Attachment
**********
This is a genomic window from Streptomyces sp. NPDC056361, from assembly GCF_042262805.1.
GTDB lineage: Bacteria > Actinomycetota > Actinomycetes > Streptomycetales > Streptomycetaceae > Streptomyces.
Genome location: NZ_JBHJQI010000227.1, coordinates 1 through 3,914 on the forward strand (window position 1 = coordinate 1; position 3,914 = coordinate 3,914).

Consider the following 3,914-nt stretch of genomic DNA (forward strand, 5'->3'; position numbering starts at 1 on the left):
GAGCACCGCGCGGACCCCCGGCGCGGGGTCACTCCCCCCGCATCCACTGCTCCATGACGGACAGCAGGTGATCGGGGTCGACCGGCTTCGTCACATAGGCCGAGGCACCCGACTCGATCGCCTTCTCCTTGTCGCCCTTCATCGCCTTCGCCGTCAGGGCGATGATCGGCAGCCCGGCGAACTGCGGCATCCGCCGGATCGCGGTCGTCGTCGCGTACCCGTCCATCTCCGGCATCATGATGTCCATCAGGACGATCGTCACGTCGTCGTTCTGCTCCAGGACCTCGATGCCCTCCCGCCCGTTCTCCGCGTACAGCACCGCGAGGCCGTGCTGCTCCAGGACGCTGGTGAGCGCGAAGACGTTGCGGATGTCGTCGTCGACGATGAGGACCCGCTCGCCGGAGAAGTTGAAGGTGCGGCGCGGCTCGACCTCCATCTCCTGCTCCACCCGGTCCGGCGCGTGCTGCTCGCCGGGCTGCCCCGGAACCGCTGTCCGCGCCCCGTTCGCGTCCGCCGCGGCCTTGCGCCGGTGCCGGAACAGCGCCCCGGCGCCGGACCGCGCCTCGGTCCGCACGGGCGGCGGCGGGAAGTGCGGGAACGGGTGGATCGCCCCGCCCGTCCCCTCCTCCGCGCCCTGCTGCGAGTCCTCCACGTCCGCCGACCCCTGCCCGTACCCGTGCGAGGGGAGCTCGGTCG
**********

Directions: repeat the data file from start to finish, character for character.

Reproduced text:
This is a genomic window from Streptomyces sp. NPDC056361, from assembly GCF_042262805.1.
GTDB lineage: Bacteria > Actinomycetota > Actinomycetes > Streptomycetales > Streptomycetaceae > Streptomyces.
Genome location: NZ_JBHJQI010000227.1, coordinates 1 through 3,914 on the forward strand (window position 1 = coordinate 1; position 3,914 = coordinate 3,914).

Consider the following 3,914-nt stretch of genomic DNA (forward strand, 5'->3'; position numbering starts at 1 on the left):
GAGCACCGCGCGGACCCCCGGCGCGGGGTCACTCCCCCCGCATCCACTGCTCCATGACGGACAGCAGGTGATCGGGGTCGACCGGCTTCGTCACATAGGCCGAGGCACCCGACTCGATCGCCTTCTCCTTGTCGCCCTTCATCGCCTTCGCCGTCAGGGCGATGATCGGCAGCCCGGCGAACTGCGGCATCCGCCGGATCGCGGTCGTCGTCGCGTACCCGTCCATCTCCGGCATCATGATGTCCATCAGGACGATCGTCACGTCGTCGTTCTGCTCCAGGACCTCGATGCCCTCCCGCCCGTTCTCCGCGTACAGCACCGCGAGGCCGTGCTGCTCCAGGACGCTGGTGAGCGCGAAGACGTTGCGGATGTCGTCGTCGACGATGAGGACCCGCTCGCCGGAGAAGTTGAAGGTGCGGCGCGGCTCGACCTCCATCTCCTGCTCCACCCGGTCCGGCGCGTGCTGCTCGCCGGGCTGCCCCGGAACCGCTGTCCGCGCCCCGTTCGCGTCCGCCGCGGCCTTGCGCCGGTGCCGGAACAGCGCCCCGGCGCCGGACCGCGCCTCGGTCCGCACGGGCGGCGGCGGGAAGTGCGGGAACGGGTGGATCGCCCCGCCCGTCCCCTCCTCCGCGCCCTGCTGCGAGTCCTCCACGTCCGCCGACCCCTGCCCGTACCCGTGCGAGGGGAGCTCGGTCG